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Hi everyone,
Recent tournaments, including the Melody Amber Blindfold/Rapid event in Monte Carlo (I wonder how high Kramnik's rating would be at blindfold chess!), have produced one or two new developments in the Nimzo-Indian and Queen's Indian. I'll leave the Queen's Indian until later, but this month there's a significant White novelty from Ivanchuk against Anand's favourite Nimzo line, and the Ukrainian Grandmaster also has some fun on the Black side against Van Wely.
Also this month Richard Palliser checks out the Fianchetto Variation and the MML of the Modern Benoni.

Remember, if you have any opinions, ideas or questions, please either make yourself heard at the Forum (the link above on the right) or subscribers can email me at

Download PGN of April '07 Nimzo and Benoni games

Nimzo-Indian 4 Qc2 d5

We kick off with the game Ivanchuk - Anand, Monaco (Blindfold) 2007: 1 d4 Nf6 2 c4 e6 3 Nc3 Bb4 4 Qc2 d5 5 a3 Bxc3+ 6 Qxc3 Ne4 7 Qc2 c5 8 dxc5 Nc6 9 cxd5 exd5 10 Nf3 Bf5 (recently Ivanchuk unleashed 10...Qf6 - see Bareev-Ivanchuk, Havana 2006) 11 b4 d4 12 g4 Bg6 and now 13 Qb2!?:

This is a novelty (13 Qc4 had been played in every previous game I could find), although it's true the idea of Qc2-b2 is well known in similar positions. This surprise turned out well for Ivanchuk, who apparently used very little time on his clock for the entire game.

Next up we look at Golod - Moranda, Cappelle la Grande 2007, in which White opts for the quieter 9 e3:

Traditionally 9 e3 has been considered fairly harmless, but I've noticed that some strong grandmasters (Golod, Khenkin, for example) have preferred this to the much sharper 9 cxd5 and 9 Nf3, and have also introduced little wrinkles that give White some hope of an advantage - and of course a risk-free advantage when compared to the aforementioned alternatives. In this game White produces something new at move 13 and Black is unable to cope with the changes. It will be interesting to see whether games like this help 9 e3 to gather more interest amongst the elite.

Nimzo-Indian 4 Qc2 0-0

Van Wely-Ivanchuk, Monaco (Blindfold) 2007, isn't overly important from a theoretical perspective but is certainly worthy of inclusion if nothing else because it's a very nice hack attack from Ivanchuk. The game actually begins as an English Opening but soon transposes to the Classical Nimzo: 1 c4 Nf6 2 Nc3 e6 3 Nf3 Bb4 4 Qc2 0-0 5 a3 Bxc3 6 Qxc3 b6 7 e3 Bb7 8 Be2 d6 9 0-0 a5 10 b3 Nbd7 11 Bb2 Qe7 12 d4 Ne4:

and Black carries on with ...f7-f5 etc. This is a good illustration of the practical difficulties White faces in this line, even if objectively he may enjoy an edge.

Nimzo-Indian 4 e3

Chua - Izoria, Parsippany 2007, begins 1 d4 Nf6 2 c4 e6 3 Nc3 Bb4 4 e3 0-0 5 Bd3 d5 6 Nf3 c5 7 0-0 dxc4 8 Bxc4 cxd4 9 exd4 b6 10 Bg5 Bb7 11 Ne5:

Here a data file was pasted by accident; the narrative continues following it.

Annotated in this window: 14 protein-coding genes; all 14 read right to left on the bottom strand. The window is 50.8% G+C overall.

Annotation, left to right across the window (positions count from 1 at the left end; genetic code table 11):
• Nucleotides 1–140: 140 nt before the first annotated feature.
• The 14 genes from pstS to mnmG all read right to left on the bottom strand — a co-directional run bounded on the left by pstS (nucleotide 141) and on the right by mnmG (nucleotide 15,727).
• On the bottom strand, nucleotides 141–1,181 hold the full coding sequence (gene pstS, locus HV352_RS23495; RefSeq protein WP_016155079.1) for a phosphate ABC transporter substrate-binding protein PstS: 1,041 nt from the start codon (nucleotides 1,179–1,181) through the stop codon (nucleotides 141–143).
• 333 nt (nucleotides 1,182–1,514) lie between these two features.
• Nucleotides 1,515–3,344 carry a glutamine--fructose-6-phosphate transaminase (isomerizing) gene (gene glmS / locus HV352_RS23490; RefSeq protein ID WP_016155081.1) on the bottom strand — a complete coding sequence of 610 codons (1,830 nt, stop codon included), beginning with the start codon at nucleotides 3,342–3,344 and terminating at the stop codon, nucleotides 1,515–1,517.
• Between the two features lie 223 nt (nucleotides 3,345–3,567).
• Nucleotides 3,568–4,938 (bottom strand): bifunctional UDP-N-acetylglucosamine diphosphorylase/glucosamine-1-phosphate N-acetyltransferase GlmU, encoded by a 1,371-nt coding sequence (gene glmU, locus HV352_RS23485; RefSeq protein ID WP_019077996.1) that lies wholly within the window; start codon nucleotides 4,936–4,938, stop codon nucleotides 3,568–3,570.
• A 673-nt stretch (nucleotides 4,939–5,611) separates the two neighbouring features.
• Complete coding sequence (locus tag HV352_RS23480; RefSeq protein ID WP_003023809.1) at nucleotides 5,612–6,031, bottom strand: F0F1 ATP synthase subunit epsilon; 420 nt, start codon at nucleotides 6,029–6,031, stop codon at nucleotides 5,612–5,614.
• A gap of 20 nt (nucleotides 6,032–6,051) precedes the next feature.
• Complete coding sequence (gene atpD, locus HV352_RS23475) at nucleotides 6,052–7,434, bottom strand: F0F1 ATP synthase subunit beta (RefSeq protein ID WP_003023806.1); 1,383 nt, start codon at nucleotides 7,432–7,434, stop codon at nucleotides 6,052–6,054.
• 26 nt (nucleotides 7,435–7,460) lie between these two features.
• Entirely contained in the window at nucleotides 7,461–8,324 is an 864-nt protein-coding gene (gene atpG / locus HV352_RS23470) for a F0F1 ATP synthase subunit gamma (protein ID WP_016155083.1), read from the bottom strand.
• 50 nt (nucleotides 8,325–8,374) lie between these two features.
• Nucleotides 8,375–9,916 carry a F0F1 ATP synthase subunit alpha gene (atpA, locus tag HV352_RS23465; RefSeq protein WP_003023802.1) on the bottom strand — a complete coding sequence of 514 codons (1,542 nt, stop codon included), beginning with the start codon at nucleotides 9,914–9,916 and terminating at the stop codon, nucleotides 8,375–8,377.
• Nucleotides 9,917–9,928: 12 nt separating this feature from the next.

This is White's sharpest way of playing against the Karpov Variation, because Black's natural development is disrupted to some extent. If Black wishes to develop the queen's knight he must either allow his kingside pawns to be compromised or - as in this game - offer an exchange sacrifice with 11...Nc6!?.

Modern Benoni: Fianchetto Variation

by Richard Palliser

A position which we've seen many times before on this site is 1 d4 Nf6 2 c4 c5 3 d5 e6 4 Nc3 exd5 5 cxd5 d6 6 Nf3 g6 7 g3 Bg7 8 Bg2 0-0 9 0-0 a6 10 a4 Nbd7 11 Nd2 Re8 12 h3 Rb8:

White's main continuation remains very much 13 Nc4, but he can also play to split the black queenside with 13 a5!? b5 14 axb6 Nxb6 which leads to a tough manoeuvring struggle as we'll see in Grabarczyk - Gashimov.

More lively from Black's perspective was the course of Martyn - Cox. White didn't hurry with Nd2, but after 11 Bf4 Qc7 12 Rc1 Nh5 13 Bg5 Re8 14 b4 was hit by a stunning novelty in the shape of 14...cxb4!? 15 Nb5 Qxc1! 16 Bxc1 axb5 17 axb5 Nc5:

For the sacrifice Black is the better co-ordinated side and has a very useful passed b-pawn.

Modern Benoni: The Modern Main Line

Those who enter the Modern Benoni via the pure move order 1 d4 Nf6 2 c4 c5 3 d5 e6 4 Nc3 exd5 5 cxd5 d6 6 e4 g6 find themselves unable to meet the MML with the early ...a6 plan, at least unless White now plays the slightly inaccurate 7 Nf3. Instead 7 h3 Bg7 8 Bd3 0-0 9 Nf3 leads to one of the key positions of the opening.

Black's main response remains the theoretical 9...b5, but that isn't to everyone's taste. Unfortunately, as previously discussed on this site, Watson's 9...Nh5 now appears to leave Black facing an uphill struggle to draw and 9...Bd7 also cannot be recommended against a well-prepared opponent. Perhaps that's why in Gustafsson - Naiditsch the German no.1 wheeled out 9...Na6. However, this game does nothing to dispel the notion that such an approach is rather slow.

Currently the best way to deviate from 9...b5 appears to be 9...a6 10 a4 Nbd7 which has long been considered a little passive. However, some strong players have been persevering with former ChessPublishing contributor Nigel Davies' plan of 11 Bf4 Re8 12 0-0 Qe7 13 Re1 Nh5 14 Bh2 Qf8!?:

We first considered this in Kaidanov-D.Gurevich (December '05 update) in which White opted for 15 a5. More recently 15 Bf1 was preferred in Belov - Jobava; a game in which we'll also discuss Black's move order options in the run-up to this critical position.

Till next time, John